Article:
Colin Barker is a member of Airmic’s board who has served in a variety of accounting, legal, company secretary, risk and insurance management roles in his career, which has included 32 years at Bayer, a life sciences firm.
Acknowledging that a more typical career path has been to specialise, he thinks his experience will be more in line with how many young risk professionals’ future careers may develop.
“Opportunities come up as things change, and you move along. In some ways it seems disjointed, because it means you don’t go up in a vertical line, but more of a slow spiral upwards,” he says.
“In the future I think this will become more typical, in a world where most people will have served in a number of jobs before they reach thirty. People have to be more flexible nowadays than previously, when the idea of qualifying as an accountant led to a linear career path,” Colin adds.
Skillsets are nowadays seen as more transferrable, he suggests, creating wider opportunities for risk professionals.
“You get a business person or a project person leading a team,” he says. “You wouldn’t expect an accountant to lead and manage a medical team, for example, but if they’ve got the skills and ability, why not?”
For young professionals, whether working in a risk role or a business facing function, he draws on the traditional apprenticeship approach as a useful model.
“People come in as apprentice, they may spend a year working within supply chain, learn to understand the business and what the customer wants, and then go off into a sales role, where they will benefit from experiencing different perspectives. Five years ahead they might be an area manager,” Colin says.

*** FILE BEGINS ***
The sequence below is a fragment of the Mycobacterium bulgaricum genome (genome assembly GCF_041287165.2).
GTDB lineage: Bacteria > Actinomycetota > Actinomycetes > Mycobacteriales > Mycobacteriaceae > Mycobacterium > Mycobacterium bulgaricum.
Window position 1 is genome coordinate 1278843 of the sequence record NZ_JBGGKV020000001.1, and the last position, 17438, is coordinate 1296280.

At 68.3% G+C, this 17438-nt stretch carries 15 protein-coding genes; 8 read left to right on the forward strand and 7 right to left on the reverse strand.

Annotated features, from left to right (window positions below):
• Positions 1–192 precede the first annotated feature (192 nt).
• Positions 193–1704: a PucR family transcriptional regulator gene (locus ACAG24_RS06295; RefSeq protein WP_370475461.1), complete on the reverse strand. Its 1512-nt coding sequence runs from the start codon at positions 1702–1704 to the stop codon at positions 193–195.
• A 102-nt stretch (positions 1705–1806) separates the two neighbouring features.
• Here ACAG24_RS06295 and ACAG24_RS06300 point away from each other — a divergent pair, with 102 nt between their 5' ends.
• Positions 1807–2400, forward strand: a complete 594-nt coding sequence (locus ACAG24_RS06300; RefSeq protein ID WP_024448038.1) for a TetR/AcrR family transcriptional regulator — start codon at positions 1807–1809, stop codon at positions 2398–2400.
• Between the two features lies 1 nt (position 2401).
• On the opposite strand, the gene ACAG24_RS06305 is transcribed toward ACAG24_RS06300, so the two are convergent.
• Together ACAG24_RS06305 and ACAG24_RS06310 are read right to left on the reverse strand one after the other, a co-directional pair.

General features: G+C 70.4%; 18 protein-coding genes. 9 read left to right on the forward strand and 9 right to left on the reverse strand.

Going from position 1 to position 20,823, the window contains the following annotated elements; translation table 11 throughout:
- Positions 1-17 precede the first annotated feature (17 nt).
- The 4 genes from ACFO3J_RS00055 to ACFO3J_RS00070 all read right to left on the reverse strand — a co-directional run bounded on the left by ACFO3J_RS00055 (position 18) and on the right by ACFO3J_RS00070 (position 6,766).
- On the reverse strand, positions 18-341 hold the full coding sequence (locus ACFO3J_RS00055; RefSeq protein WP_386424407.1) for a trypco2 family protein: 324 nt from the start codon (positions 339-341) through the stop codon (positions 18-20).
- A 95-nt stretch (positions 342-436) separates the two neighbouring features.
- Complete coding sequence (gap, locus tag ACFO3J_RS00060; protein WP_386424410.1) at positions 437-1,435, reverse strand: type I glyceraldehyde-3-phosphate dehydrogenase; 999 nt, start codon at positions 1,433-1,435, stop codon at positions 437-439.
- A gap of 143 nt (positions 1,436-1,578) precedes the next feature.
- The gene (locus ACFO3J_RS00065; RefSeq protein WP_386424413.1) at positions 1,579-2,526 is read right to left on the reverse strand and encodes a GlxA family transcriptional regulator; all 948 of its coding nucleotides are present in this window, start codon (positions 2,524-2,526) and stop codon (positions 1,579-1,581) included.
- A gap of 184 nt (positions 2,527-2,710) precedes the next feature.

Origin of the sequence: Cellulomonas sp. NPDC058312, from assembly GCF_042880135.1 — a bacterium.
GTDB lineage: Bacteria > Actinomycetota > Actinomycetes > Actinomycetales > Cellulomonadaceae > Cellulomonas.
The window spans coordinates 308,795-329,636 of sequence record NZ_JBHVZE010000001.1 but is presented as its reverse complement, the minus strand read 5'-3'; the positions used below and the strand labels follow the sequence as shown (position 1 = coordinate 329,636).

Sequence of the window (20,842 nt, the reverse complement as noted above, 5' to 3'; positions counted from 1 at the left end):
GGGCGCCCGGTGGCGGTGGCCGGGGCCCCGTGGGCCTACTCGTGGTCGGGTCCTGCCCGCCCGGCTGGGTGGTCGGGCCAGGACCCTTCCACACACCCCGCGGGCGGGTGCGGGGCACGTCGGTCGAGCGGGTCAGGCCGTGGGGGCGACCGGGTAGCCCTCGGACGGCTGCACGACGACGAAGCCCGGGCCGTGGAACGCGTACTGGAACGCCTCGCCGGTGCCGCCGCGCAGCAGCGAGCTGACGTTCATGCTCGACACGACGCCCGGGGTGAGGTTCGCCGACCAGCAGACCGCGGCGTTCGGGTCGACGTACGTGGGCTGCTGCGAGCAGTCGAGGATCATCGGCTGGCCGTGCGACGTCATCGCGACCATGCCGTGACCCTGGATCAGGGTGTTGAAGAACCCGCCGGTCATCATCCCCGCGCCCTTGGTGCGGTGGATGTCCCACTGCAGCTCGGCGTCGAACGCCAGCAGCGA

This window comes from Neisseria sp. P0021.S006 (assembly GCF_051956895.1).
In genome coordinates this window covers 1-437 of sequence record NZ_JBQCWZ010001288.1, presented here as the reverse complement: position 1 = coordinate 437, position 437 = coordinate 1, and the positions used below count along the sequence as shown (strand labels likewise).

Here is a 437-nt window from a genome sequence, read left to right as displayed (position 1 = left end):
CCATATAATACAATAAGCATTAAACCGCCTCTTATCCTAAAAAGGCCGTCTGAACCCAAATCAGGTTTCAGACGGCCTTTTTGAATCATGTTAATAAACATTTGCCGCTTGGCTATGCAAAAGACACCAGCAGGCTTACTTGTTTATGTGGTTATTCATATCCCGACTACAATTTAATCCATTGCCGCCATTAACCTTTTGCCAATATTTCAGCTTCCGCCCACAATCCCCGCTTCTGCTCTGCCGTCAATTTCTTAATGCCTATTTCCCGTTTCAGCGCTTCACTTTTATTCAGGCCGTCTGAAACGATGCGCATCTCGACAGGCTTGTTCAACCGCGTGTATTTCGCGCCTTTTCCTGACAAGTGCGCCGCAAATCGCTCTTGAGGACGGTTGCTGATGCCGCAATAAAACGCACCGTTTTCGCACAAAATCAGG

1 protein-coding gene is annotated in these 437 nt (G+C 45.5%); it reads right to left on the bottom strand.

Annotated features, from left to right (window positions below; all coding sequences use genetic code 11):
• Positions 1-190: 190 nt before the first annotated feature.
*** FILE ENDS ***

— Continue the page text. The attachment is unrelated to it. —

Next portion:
Colin looked into joining Airmic back in 1998-1999 to aid his own learning and development (L&D), something which he says has come on in leaps and bounds at the membership organisation in the years since then. “The Airmic Annual Conference is still the best single opportunity for L&D, and that has not changed,” he adds.
He has now been on Airmic’s board for seven years. He credits his initial board appointment to a drive to broaden the board’s skillset, from insurance and risk, to accountancy, finance, governance, and wider ranging sector backgrounds.
As a board member, he notes with satisfaction a growing culture from an era in which boards provided sign-off for management, towards a greater onus on governance.
“The board has changed its focus more towards talking about the future of organisation, its strategy and becoming more accountable. That leads to some genuine debates and sometimes disagreeing over how to do something, but usually agreeing on the issues themselves,” he says.
Colin sits on the board’s audit and finance committees, both of which he has previously chaired. He has used his time to promote a wider board-level focus on governance, something he is proud to have driven for Airmic, particularly through the audit committee.
“My focus has been to focus on aspects such as business continuity planning and as part of this, planning for crises, GDPR compliance, information security, and an overall improvement in the scope of our documented policies and procedures,” he says.
“For example, it was particularly beneficial for Julia Graham (then Airmic technical director and deputy CEO) to have developed a new BCP in the months prior to the Covid-19 pandemic, as suddenly remote working and shutting the office became reality.”
Broadening the governance focus is still “a work in progress”, he thinks, and given the dynamic and complex world we operate in, it will continue to be.
“It’s been about developing wider cultural controls in addition to financial controls, something which I think Alison Quinlivan, Airmic board member and the new audit committee chair, will expand to include a focus on our code of ethics, and Environmental, Social and Governance (ESG) policy,” Colin adds.